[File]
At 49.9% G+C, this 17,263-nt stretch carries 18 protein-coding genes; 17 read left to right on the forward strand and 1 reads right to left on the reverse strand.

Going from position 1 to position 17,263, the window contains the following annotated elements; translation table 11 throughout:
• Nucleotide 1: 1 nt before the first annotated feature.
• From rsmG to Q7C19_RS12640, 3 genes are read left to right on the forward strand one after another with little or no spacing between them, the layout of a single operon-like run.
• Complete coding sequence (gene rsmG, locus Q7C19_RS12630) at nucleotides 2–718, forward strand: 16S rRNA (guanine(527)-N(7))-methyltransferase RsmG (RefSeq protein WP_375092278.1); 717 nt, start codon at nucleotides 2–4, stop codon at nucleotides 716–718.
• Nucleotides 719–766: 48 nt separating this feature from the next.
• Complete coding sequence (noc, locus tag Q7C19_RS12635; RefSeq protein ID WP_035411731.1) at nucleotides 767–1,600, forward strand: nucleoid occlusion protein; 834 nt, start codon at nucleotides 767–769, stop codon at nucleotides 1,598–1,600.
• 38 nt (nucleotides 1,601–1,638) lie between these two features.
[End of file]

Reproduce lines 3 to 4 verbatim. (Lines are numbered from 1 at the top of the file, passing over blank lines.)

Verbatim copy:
• Nucleotide 1: 1 nt before the first annotated feature.
• From rsmG to Q7C19_RS12640, 3 genes are read left to right on the forward strand one after another with little or no spacing between them, the layout of a single operon-like run.